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Mandarin at the 2010 ACTFL Conference

February 7, 2011

A report from the 2010 American Council on the Teaching of Foreign Languages (ACTFL) Conference, by the helpful folks at the Mandarin Center.

This year’s ACTFL conference had a record attendance of 7,200 participants.  Only six years ago Chinese was not heavily represented, but this year Chinese presentations accounted for close to 20% of the presentations.

The number of students taking the Chinese Advanced Placement exam has almost doubled.

As further evidence that Chinese language learning is gaining momentum, here are numbers from the CollegeBoard, the organization responsible for AP testing:

AP Chinese Language and Culture – All students

2007 2008 2009 2010
3,261 4,311 5,100 6,388


That’s a lot of students, but what’s really interesting is that the number of students taking the AP Chinese test who don’t come from Chinese speaking families has TRIPLED, a 218% increase. In AP jargon, these are called ” the Standard Group.” According to AP, “Standard group students generally received most of their foreign language training in U.S. schools. They indicated on their answer sheets that they did not regularly speak or hear the foreign language of the examination at home and that they have not lived for one month or more in a country where the language was spoken.”

Here are their numbers:

2007 2008 2009 2010
363 568 759 1,153


In terms of grade distribution, in the Total group, 77% of the students scored 5, the highest level score AP has.  An amazing 96.5% scored 3 or higher, the score typically accepted by colleges.

To put this in perspective, for other languages, AP scores of 5 range from 11-20%.

Here are the top US schools by volume for Chinese AP. Almost all of these students probably come from Chinese-speaking households, as only Cupertino has an immersion program old enough to have students in high school.

School City/State Exams
Monta Vista High School Cupertino, CA 121
Lowell High School San Francisco, CA 107
Mission San Jose High School Fremont, CA 72
Lynbrook High School San Jose, CA 71


Cultural Literacy in Chinese Immersion programs

“To write is to think”

In order for immersion students to be academically successful, they need to be literate in Chinese.  Nothing advances or enhances proficiency like reading.  Students need sustained silent reading.

Literacy Academics:

1. Academics in primary grades

2. Concept development in later grades

For example, there are several content standards which must be met by immersion students at specific grade levels.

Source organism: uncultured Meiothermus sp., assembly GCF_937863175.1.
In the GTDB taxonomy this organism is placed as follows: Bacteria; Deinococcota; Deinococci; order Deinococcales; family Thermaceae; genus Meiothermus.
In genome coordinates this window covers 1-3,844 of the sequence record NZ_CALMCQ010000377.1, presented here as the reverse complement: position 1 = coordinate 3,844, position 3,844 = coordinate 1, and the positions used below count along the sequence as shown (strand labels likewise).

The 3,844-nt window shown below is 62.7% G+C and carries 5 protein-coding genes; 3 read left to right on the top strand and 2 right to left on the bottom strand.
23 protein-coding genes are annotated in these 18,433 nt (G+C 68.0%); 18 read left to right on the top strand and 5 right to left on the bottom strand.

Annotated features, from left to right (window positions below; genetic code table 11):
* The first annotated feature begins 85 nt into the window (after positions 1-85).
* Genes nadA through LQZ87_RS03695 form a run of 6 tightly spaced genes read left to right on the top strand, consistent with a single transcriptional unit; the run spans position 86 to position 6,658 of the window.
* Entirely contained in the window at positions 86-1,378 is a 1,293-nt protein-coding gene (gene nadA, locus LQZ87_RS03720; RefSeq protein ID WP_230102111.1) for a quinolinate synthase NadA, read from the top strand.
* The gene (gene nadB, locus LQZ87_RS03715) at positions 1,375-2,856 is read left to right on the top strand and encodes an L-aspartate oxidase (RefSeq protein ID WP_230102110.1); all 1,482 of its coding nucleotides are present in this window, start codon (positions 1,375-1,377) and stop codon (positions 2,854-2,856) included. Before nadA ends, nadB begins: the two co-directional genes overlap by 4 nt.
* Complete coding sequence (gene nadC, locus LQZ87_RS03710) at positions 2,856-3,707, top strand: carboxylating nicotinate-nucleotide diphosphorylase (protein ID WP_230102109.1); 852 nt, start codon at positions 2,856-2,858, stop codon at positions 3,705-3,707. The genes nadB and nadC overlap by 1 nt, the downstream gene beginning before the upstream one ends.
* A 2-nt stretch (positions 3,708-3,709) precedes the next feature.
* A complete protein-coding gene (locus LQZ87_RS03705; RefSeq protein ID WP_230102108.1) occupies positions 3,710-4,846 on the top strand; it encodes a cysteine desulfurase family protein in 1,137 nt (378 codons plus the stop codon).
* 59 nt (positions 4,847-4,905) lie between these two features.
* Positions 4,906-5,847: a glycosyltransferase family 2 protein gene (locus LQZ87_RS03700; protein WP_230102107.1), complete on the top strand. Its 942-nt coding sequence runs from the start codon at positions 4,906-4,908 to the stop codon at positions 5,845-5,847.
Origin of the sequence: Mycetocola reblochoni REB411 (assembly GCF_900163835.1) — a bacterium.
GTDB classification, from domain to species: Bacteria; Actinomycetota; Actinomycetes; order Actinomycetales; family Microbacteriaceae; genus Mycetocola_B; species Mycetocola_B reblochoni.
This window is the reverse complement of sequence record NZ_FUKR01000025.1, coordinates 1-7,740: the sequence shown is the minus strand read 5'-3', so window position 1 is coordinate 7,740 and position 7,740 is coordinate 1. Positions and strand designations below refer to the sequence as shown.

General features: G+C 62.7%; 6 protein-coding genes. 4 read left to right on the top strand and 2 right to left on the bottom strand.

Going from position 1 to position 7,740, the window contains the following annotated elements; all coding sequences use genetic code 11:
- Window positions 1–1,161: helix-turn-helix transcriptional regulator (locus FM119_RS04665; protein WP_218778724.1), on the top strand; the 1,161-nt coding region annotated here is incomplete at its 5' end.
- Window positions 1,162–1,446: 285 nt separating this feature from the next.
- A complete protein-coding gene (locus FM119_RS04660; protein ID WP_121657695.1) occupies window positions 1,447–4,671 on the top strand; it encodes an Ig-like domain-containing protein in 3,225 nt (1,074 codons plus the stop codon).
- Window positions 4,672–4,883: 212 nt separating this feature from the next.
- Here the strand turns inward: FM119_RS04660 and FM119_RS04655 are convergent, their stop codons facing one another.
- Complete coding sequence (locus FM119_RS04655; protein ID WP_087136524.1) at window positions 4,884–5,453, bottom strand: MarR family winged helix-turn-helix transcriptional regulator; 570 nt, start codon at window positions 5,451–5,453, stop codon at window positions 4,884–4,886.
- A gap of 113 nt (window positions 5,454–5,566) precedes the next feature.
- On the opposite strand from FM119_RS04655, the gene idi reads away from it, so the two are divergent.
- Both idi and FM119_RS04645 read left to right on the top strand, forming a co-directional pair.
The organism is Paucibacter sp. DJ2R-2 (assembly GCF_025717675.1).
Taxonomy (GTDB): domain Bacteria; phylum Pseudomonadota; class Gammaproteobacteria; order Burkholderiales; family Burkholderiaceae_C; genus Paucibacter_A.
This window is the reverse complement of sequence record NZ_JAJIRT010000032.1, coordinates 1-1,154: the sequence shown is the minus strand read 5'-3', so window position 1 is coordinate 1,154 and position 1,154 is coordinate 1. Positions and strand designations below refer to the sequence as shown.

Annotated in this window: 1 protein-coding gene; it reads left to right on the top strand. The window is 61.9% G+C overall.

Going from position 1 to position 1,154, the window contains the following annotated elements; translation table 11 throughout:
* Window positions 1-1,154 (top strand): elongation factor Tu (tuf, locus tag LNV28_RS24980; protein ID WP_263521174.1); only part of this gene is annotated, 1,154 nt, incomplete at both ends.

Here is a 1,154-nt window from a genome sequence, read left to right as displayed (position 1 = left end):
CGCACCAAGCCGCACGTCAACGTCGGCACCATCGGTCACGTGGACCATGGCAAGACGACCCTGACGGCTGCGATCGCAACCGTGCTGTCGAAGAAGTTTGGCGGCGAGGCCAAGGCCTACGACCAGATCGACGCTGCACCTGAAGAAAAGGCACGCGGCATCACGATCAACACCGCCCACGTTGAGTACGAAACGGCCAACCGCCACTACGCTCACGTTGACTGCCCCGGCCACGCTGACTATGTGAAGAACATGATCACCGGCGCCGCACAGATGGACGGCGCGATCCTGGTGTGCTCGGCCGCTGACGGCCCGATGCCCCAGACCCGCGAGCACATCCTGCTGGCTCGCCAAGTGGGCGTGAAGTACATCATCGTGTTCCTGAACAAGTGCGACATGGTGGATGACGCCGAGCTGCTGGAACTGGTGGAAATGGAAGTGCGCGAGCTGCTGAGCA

• Describe the characteristics of sounds and vibrations including how sounds are produced, received and used. (3rd grade)
  • Describe relationships between fractions and decimals. (4th grade)
  • Identify situations that are represented by negative numbers
  • Explain how early European and African cultures influenced colonial lifestyles.

Now write your answer in Chinese.  You may be able to say it, but it is another level of comprehension to be able to write it. This is how hard (and how well!) our kids are working.

Flagship Programs

The government has sponsored nine Chinese flagship programs across the US.  The purpose of the Flagship program is to prepare students to function professional in Chinese within their chosen field of interest by providing intensive linguistic and cultural training in a variety of domains.  Graduates of the Flagship program are expected to attain a superior level on the ACTFL proficiency scale which equates to near-native proficency.

The K-12 Flagship programs exist to make sure that there are appropriate opportunities for students entering college already fluent in Mandarin. At most colleges, a student coming from an immersion program would only have a year or so of classes at the appropriate level, because they would already know what most students learn in the first two years of college Mandarin. Flagship universities offer subject matter classes in Chinese.

In order to achieve their goal, there needs to be an articulation between high schools and the Flagship colleges, and many argue from K-16.  Stronger literacy skills equates to faster articulation to advanced content training.  Students from immersion programs have an advantage although students with secondary Chinese training (i.e. high school foreign language) can begin in the Early Flagship program.  Immersion students will be able to spend more time in content classes.  Graduates of the Flagship program are better prepared to use their target language professionally.

Language and Culture

Language is the doorway to culture.  Culture is the doorway to language.  One door doesn’t replace the other.  Together they serve as a foundation.

In gaining knowledge about a culture, students understand the relationship between practices and gestures.  For example when Americans use their fingers to count to 10 they need both hands.  The Chinese can count to 10 on one hand. In America we use the “OK” hand gesture where in Asia the “thumbs up” gesture is more common.

Students also need to understand the relationships between products and perspectives in the Chinese speaking world.  Examples of Chinese products are: red envelopes, the Great Wall, legends like Mulan, red knots, songs, instruments, poems, paintings, the color red, dragons, bamboo, lotus flowers etc.

The culture triage is made up of practices, products and perspectives.  Teachers need to connect products and practices into a meaningful experience that helps the students develop the perspective(s) that the teacher is trying to achieve.

Culture is not necessarily about the “big” festivals like Chinese New Year or the Dragon Boat Festival.  Cultural details that permeates everyday life are more important than big events because it is learning about a society in daily life.

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